Tissue

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Up-converting nanoparticles technology

Digital pathology: tissue imaging patent granted

Imaging company Lumito has secured a European patent for an instrument and staining reagents based on UCNPs (up-converting nanoparticles) for imaging in scattering materials, such as human tissue.…

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Hydrogel framework

Synthetic tissue with growing blood vessels developed

Using lab-created tissue to heal or replace damaged organs is one of the great visions for the future of medicine. Synthetic materials could be suitable as scaffolding for tissue because, unlike…

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Tissue dissection

World‘s first automated high throughput tissector launched

Molecular pathology company Xyall BV launches its Tissector High Throughput (HT) system for precision diagnostics. This is a world first – enabling high volume, molecular diagnostic laboratories to…

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Automated image analysis

Algorithm detects biomarker in aggressive breast cancer

A researcher at the Technical University of Denmark (DTU) has developed a mathematical model for use in automated image analysis of tissue samples. The model provides the possibility for better and…

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Customer Reference

And still it scans! 15 years of experience with Hamamatsu Photonics NanoZoomer

We recently had the pleasure of interviewing Dr. Peter Riegman from Erasmus University. Dr. Riegman is a Molecular Biologist and head of the Erasmus MC Tissue Bank. As an early adopter of digital…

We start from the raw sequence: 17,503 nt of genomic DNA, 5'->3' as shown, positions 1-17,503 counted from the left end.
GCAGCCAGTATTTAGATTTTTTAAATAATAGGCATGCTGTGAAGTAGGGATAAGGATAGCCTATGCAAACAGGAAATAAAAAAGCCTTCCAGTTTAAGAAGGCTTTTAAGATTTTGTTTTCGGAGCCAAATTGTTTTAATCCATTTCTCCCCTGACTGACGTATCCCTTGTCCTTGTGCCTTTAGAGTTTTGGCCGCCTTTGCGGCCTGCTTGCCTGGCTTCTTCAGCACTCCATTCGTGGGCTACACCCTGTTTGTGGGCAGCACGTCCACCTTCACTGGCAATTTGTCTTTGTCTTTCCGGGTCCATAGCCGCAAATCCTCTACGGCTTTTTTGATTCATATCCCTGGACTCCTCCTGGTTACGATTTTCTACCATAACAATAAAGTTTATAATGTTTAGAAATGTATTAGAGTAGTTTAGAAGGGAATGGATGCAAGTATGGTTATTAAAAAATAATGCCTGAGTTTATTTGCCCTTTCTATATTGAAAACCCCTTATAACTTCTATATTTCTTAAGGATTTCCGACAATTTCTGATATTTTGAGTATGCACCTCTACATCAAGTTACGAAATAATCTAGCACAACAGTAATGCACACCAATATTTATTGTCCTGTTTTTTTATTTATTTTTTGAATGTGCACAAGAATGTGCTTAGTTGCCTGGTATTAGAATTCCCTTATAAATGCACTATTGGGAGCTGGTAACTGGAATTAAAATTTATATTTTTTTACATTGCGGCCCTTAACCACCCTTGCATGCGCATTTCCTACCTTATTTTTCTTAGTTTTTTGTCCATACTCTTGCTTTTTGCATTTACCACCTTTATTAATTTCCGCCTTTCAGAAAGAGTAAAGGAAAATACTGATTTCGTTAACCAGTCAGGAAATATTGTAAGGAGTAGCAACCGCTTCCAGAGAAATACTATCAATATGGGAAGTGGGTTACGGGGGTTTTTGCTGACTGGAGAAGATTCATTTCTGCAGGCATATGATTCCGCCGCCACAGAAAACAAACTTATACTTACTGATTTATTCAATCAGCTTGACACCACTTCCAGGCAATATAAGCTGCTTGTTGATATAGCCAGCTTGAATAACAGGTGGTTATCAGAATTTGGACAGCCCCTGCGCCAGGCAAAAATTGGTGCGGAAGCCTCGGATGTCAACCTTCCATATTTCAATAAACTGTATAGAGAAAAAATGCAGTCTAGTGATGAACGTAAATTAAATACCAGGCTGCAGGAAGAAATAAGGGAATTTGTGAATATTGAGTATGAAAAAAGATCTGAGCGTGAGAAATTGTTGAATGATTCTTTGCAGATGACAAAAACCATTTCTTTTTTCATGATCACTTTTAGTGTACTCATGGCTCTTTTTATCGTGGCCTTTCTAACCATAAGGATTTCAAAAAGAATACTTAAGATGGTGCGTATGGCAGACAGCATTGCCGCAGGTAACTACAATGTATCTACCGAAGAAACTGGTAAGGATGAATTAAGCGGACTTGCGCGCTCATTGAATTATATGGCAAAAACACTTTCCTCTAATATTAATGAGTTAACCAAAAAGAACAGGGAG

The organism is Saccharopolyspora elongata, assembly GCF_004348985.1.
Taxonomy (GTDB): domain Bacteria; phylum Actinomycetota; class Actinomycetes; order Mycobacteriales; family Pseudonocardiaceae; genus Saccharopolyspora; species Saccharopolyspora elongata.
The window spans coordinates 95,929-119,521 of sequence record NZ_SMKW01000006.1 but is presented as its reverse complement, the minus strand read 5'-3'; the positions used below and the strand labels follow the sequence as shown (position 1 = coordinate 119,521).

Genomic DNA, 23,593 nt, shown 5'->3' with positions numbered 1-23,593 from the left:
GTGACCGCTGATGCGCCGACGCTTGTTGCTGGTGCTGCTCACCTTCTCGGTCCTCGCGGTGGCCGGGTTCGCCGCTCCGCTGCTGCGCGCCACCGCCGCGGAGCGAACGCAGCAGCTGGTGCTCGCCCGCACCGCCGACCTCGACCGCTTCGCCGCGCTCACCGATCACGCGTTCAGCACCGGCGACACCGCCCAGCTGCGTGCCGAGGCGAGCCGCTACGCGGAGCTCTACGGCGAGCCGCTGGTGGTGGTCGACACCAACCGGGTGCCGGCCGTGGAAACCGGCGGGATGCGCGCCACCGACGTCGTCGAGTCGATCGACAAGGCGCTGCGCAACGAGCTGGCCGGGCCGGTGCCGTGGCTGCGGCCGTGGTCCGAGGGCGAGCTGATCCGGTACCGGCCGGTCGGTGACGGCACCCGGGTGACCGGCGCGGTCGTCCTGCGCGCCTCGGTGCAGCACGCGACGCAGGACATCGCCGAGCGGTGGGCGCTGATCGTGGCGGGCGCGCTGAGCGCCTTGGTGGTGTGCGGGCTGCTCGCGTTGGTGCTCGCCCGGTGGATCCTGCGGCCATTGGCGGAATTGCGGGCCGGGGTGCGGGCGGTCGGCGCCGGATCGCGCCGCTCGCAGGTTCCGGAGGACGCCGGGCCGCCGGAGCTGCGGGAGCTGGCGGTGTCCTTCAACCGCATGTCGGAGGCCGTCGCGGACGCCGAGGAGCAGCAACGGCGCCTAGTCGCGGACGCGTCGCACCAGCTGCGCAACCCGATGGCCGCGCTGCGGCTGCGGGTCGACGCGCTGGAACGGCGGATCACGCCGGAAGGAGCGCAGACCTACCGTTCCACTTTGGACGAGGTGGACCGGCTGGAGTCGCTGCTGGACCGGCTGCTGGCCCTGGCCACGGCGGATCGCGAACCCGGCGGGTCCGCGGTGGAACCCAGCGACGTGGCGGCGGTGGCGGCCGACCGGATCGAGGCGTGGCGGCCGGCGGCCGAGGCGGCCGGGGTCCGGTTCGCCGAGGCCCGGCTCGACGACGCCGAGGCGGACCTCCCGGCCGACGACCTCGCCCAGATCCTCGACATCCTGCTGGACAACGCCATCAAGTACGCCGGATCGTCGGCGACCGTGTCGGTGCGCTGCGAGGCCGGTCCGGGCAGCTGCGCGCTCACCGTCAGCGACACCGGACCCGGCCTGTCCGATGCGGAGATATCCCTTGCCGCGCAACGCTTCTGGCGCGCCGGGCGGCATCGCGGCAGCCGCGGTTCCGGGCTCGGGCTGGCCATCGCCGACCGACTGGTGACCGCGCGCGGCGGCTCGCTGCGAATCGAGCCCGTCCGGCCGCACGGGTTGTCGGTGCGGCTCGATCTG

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Preventing long-term damage

How Covid-19 attacks lung tissues

La Trobe University researchers are the first in the world to characterize precisely how Covid-19 attacks lung tissues — an important step in preventing long-term damage.

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Digital pathology

Today’s tissue for tomorrow’s research

Specialist biorepositories are helping advance personalised medicine by supporting the availability of human tissue for research using digital pathology techniques. The pivotal role of the Glasgow Tissue Research Facility (GTRF) in making tissue available to shape new therapies and treatments was outlined in a presentation to the online “Transforming Digital Pathology – Integrating AI to Move…

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Nano science

Conductive hydrogel could replace brain tissue

Due to their tissue-like mechanical properties, hydrogels are being increasingly used for biomedical applications; a well-known example are soft contact lenses. These gel-like polymers consist of 90 percent water, are elastic and particularly biocompatible. Hydrogels that are also electrically conductive allow additional fields of application, for example in the transmission of electrical signals…

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Curbing collaterals